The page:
Review: Good show, Ben Ismail was great, and held the show together. Go see this show, you will not be dissapointed.

Review: This show is a romp, plain and simple. The actors begin in hilarity and they just don't stop. The energy that these five colorful clowns posess is undeniable. The women in this show stood out for me. The array of characters that were played by the three actresses was staggering. From the hilariously erotic Andre, played masterfully by Jessica Goldman, to the playful and endearing Philip, portrayed by Kelly Raines, to the sarcastic, two faced, social climber yet delightfully charming Horatio, played by Alicia Krumm - the ladies worked hard to bring together a truly ensemble cast. Go see this show!

Review: I saw the show on opening night and was blown away! The performances were brilliant and the history lesson was superb! I truly didn't know the true story of Benedict Arnold and I can now appreciate more fully the position he found himself in. It was both a laugh out loud experience and a tragic tour de force wrapped into one! If you love good theater don't miss this show.

Tuesday, June 2, 2009

In Season Finale, Beyond the Proscenium Continues Commitment to Produce New Work by Local Playwrights

Have you ever wondered what it would take to drive a man to betray his country? or a woman to betray her company? Ever laughed at Lucille Ball, Gilda Radner, or Lily Tomlin? Ever wondered what it would be like to have Robin Williams or Steve Martin as your history teacher? Well, now's your chance to let five colorful clowns tell you a story of corporate corruption and good ol' American individualism run amok.

Starting with the little-known story of America's best-known turncoat and how he went from a celebrated Revolutionary hero to our most reviled villain, Variations on Betrayal plunks the whole history of Benedict Arnold smack in the middle of modern corporate politicking. And if that weren't funny (ironic) enough, it's a clown show with five of the funniest (ha-ha) performers around! Don't think big red noses and floppy shoes, but, rather, slapstick physical humor and a cream-pie fight. And all this is in the service of expanding a well-worn American-history factoid into a full-blown exploration of how a person struggling to get by could end up achieving legendary status -- albeit for treachery, betrayal, and treason. How far could you be pushed before you pushed back?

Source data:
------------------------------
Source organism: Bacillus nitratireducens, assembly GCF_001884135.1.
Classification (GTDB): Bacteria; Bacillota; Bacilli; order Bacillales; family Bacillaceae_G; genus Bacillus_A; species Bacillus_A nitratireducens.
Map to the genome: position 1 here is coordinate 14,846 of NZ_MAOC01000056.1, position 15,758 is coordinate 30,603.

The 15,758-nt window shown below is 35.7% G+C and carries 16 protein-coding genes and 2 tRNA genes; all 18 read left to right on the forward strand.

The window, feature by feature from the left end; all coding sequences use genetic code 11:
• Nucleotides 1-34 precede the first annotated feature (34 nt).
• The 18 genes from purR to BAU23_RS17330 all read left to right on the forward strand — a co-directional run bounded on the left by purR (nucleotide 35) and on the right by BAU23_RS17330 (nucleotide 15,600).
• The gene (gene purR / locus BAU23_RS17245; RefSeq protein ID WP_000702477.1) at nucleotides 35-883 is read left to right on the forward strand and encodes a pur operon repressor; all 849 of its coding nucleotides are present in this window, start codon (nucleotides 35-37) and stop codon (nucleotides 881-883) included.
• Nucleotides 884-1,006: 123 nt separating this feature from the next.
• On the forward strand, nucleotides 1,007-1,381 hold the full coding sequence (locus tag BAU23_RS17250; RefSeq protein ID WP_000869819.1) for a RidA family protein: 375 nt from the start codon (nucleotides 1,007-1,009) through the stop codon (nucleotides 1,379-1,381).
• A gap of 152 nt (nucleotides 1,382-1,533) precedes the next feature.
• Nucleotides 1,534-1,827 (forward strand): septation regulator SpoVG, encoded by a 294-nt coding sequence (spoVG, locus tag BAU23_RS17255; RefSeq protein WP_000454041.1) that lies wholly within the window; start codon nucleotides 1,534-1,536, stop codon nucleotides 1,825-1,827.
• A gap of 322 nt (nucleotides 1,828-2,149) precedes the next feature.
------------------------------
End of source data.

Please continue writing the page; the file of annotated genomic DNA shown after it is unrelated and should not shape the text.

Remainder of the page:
Variations on Betrayal: An Allegory for Five Colorful Clowns is written and directed by p joshua laskey. It also stars Jessica Goldman, Jeffrey Lloyd Heatherly, Benjamin T. Ismail, Alysha S. Krumm and Kellie Yvonne Raines.

The show will play Fridays and Saturdays, at 8pm. Sundays at 2pm. The show plays from June 19th - July 19th, with no show on July 4th. The show will have two preview dates: Wednesday June 17th and Thursday June 18th.

Tickets are $15 general admission. Seating is extremely limited so reservations are advised. Please email or call 916-456-1600.

There will be NO July 4th performance. A THURSDAY EVENING performance on July 2nd will be in it's place.

There will be NO July 17th performance, a SATURDAY MATINEE on July 18th will be in it's place at 2pm.

Wed. June 17 - 8pm ($5 preview price!!!!)
Thurs. June 18 - 8pm ($5 preview price!!!!!)
Fri. June 19 - 8pm
Sat. June 20 - 8pm
Sun. June 21 - 2pm
Fri. June 26 - 8pm
Sat. June 27 - 8pm
Sun. June 28 - 2pm
Thurs. July 2 - 8pm
Fri. July 3 - 8pm
Sun. July 5 - 2pm
Fri. July 10 - 8pm
Sat. July 11 - 8pm
Sun. July 12 - 2pm
Sat. July 18 - 2pm (added performance!)
Sat. July 18 - 8pm
Sun. July 19 - 2pm

Thursday, May 14, 2009